Monday, May 19, 2014

'X-Men: Days of Future Past' (2014) directed by Bryan Singer

Watching an X-Men movie in 2014 feels like sliding on a comfy old pair of slippers.  For nearly half my life I've been watching a topless Hugh Jackman quip and smoke his way around wood-panelled mansions, Patrick Stewart rolling around and offering well enunciated words of wisdom and Ian McKellen clearly loving hamming it up in a leather cape and silly hat. After 14 years and 7 films these characters feel like old friends, and though their films have ranged in quality from the good-to-competent (X-Men 2) to the diabolical (Wolverine: Origins) I've always had a kernel of good will towards them, if only because they've demonstrated a consistently great eye for casting.

Days of Future Past is very much an X-Men victory lap, bringing together almost every actor and character that's featured in the series thus far for a twisty-turny time travel caper.  Leaving aside the actual quality of the film for a moment, this is one of the greatest ensemble casts of the last decade, a real embarrassment of riches.  Director Bryan Singer, returning to the series after a decades absence, is supremely confident with the material - the time travelling plot necessitating juggling two ensembles and two entirely different settings all served up with dollops of special effects and quickly sketched character arcs.

There's also an neatly homoerotic element to much this stuff.
The basic plot is essentially a superhero reimagining of Terminator.  We open in a perpetually nighttime, post-apocalyptic hellworld of concentration camps and ruins. Skeletons litter the ground amid lightning strikes and giant, spotlight wielding killer machines.  Taking the place of Skynet are the Sentinels; omniscient invincible robots able to defeat our mutant heroes by copying their powers.  The X-Men have been reduced to a ragtag group desperately trying to survive, though still wearing costumes that look like they're on their way to a rave circa 1998.  As a mark of how bad things have gotten Wolverine has gone a bit grey, Magneto has lost his revolutionary spark and Professor X has never looked balder.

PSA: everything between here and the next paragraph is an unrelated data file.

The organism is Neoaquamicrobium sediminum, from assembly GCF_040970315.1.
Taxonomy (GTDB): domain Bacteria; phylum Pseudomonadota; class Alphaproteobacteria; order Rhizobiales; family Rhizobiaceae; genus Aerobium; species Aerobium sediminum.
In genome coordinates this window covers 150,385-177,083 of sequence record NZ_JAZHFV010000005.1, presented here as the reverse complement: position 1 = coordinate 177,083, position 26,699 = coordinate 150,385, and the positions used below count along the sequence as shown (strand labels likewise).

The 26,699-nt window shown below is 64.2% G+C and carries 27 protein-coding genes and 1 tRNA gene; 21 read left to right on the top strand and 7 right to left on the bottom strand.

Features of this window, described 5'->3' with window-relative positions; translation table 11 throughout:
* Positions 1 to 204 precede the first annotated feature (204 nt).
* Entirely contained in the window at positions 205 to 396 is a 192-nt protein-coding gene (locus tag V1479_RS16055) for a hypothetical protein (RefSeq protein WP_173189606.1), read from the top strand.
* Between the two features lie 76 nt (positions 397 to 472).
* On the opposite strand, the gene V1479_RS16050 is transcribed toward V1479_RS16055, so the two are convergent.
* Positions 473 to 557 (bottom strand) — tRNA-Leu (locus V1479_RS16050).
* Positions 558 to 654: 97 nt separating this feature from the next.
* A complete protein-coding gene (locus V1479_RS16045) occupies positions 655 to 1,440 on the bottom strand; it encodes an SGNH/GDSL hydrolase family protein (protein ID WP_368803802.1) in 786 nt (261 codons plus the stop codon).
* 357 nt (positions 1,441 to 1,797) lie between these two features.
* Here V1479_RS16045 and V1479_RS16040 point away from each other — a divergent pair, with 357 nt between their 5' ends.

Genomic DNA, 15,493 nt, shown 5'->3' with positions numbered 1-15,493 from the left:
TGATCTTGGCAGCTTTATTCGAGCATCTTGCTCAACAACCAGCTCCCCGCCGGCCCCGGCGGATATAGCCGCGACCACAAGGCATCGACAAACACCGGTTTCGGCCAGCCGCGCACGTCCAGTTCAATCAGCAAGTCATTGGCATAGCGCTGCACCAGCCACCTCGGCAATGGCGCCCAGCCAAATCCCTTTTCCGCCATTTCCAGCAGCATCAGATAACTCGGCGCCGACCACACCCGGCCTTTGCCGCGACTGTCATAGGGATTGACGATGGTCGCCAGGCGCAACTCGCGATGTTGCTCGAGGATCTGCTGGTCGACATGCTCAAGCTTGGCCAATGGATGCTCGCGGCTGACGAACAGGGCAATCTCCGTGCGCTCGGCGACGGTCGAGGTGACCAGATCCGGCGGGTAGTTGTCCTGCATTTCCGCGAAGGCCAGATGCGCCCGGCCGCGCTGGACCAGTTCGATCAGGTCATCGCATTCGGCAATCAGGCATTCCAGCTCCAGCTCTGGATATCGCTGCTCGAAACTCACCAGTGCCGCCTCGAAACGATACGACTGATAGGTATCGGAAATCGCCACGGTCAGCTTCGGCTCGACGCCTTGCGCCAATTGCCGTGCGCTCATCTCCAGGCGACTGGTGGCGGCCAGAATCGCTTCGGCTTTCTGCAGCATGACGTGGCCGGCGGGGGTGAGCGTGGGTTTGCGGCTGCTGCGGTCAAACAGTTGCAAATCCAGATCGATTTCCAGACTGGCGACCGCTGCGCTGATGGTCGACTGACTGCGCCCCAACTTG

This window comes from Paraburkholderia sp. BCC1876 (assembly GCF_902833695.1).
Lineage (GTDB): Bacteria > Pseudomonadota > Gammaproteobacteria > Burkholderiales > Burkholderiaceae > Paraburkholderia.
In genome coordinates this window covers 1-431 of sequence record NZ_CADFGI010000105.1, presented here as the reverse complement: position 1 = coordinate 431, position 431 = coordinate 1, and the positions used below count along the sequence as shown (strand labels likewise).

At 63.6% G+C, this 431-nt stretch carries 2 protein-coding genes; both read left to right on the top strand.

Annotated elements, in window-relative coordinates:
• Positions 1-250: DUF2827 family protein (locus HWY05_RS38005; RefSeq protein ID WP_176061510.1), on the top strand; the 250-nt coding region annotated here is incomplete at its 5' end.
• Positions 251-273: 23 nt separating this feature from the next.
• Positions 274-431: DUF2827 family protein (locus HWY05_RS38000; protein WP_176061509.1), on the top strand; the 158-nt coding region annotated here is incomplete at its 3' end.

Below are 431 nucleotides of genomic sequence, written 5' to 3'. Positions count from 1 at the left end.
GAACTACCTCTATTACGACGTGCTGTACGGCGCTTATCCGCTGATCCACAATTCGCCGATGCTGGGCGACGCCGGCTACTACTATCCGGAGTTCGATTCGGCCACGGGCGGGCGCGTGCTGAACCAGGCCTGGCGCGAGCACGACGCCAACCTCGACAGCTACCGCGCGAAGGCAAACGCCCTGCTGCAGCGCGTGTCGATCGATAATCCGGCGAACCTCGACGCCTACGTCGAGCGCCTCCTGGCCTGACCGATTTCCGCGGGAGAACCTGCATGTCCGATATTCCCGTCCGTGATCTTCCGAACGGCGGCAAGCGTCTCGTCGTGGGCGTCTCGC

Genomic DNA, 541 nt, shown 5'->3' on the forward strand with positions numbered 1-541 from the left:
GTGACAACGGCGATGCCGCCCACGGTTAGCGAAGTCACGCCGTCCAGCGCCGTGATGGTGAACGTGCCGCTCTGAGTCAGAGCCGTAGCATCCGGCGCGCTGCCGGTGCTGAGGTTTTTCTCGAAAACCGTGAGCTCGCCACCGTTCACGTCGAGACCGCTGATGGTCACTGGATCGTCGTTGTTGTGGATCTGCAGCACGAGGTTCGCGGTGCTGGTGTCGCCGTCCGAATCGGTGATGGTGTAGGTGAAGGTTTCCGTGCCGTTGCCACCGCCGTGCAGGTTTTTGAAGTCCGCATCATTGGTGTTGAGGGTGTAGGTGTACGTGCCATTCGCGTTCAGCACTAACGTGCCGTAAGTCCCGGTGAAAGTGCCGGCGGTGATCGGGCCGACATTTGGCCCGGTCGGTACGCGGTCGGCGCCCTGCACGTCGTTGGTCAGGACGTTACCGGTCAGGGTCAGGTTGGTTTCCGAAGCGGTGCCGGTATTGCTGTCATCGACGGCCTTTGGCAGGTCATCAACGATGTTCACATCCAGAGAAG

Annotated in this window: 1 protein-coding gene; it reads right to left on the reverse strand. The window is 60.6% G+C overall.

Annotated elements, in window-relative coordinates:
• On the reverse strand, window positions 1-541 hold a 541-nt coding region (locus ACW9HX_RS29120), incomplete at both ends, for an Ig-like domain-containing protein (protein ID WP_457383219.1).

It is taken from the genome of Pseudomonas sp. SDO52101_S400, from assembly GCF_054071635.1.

After a bit of super science hand-wavery it's decided that the best course of action is to send Wolverine back to the 1970s to stop the war from ever happening in the first place. Thus the series spirals back on itself to the rebooted cast of X-Men: First Class - where Wolverine has to play Blues Brothers and get the band back together.  With Wolverine as our guide we journey through a Kodachrome tinted soft rock superhero past of bell bottoms, paisley shirts and outrageously wide-brimmed hats.  There's even a villainous Nixon caricature!

Magneto is really nailing this outfit. Supervillainy with style!
It's a pretty convoluted set-up, but Singer keeps things light and most importantly, sustains momentum throughout.  Obvious effort has been expended on creating a dynamic screenplay where character goals are crystal clear at all times.  While the overarching plot of preventing the future war is always on character's minds, we have pleasant little diversions into heist caper, political thriller and even a smidge of rock star psychedelia.  It's a sprawling mess of a movie, but it's an entertaining, well-realised mess sprinkled with sharp dialogue and well-realised action sequences.